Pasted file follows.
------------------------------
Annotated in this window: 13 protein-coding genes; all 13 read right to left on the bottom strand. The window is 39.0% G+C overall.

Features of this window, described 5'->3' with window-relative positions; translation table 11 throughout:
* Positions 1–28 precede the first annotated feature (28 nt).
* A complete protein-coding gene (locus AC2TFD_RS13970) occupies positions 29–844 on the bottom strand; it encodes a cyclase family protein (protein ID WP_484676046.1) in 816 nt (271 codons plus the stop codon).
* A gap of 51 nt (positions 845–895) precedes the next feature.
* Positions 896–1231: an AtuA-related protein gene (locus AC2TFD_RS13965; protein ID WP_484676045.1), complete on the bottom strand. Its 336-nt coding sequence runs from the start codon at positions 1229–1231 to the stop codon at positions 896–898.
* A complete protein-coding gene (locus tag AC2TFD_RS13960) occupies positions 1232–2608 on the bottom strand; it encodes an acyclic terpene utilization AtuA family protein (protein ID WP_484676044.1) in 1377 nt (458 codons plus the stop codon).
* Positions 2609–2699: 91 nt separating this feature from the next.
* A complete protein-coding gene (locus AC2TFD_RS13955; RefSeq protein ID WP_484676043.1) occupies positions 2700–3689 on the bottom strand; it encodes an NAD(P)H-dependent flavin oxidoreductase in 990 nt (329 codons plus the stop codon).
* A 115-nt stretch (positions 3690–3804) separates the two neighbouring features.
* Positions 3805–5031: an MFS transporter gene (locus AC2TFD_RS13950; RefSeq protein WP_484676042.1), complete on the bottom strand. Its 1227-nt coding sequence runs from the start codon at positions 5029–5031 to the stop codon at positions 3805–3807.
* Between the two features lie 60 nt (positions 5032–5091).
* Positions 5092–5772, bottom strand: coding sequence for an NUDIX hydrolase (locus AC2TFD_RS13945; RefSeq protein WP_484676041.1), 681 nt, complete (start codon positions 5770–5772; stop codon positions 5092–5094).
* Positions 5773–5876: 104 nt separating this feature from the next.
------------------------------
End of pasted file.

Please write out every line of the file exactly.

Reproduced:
Annotated in this window: 13 protein-coding genes; all 13 read right to left on the bottom strand. The window is 39.0% G+C overall.

Features of this window, described 5'->3' with window-relative positions; translation table 11 throughout:
* Positions 1–28 precede the first annotated feature (28 nt).
* A complete protein-coding gene (locus AC2TFD_RS13970) occupies positions 29–844 on the bottom strand; it encodes a cyclase family protein (protein ID WP_484676046.1) in 816 nt (271 codons plus the stop codon).
* A gap of 51 nt (positions 845–895) precedes the next feature.
* Positions 896–1231: an AtuA-related protein gene (locus AC2TFD_RS13965; protein ID WP_484676045.1), complete on the bottom strand. Its 336-nt coding sequence runs from the start codon at positions 1229–1231 to the stop codon at positions 896–898.
* A complete protein-coding gene (locus tag AC2TFD_RS13960) occupies positions 1232–2608 on the bottom strand; it encodes an acyclic terpene utilization AtuA family protein (protein ID WP_484676044.1) in 1377 nt (458 codons plus the stop codon).
* Positions 2609–2699: 91 nt separating this feature from the next.
* A complete protein-coding gene (locus AC2TFD_RS13955; RefSeq protein ID WP_484676043.1) occupies positions 2700–3689 on the bottom strand; it encodes an NAD(P)H-dependent flavin oxidoreductase in 990 nt (329 codons plus the stop codon).
* A 115-nt stretch (positions 3690–3804) separates the two neighbouring features.
* Positions 3805–5031: an MFS transporter gene (locus AC2TFD_RS13950; RefSeq protein WP_484676042.1), complete on the bottom strand. Its 1227-nt coding sequence runs from the start codon at positions 5029–5031 to the stop codon at positions 3805–3807.
* Between the two features lie 60 nt (positions 5032–5091).
* Positions 5092–5772, bottom strand: coding sequence for an NUDIX hydrolase (locus AC2TFD_RS13945; RefSeq protein WP_484676041.1), 681 nt, complete (start codon positions 5770–5772; stop codon positions 5092–5094).
* Positions 5773–5876: 104 nt separating this feature from the next.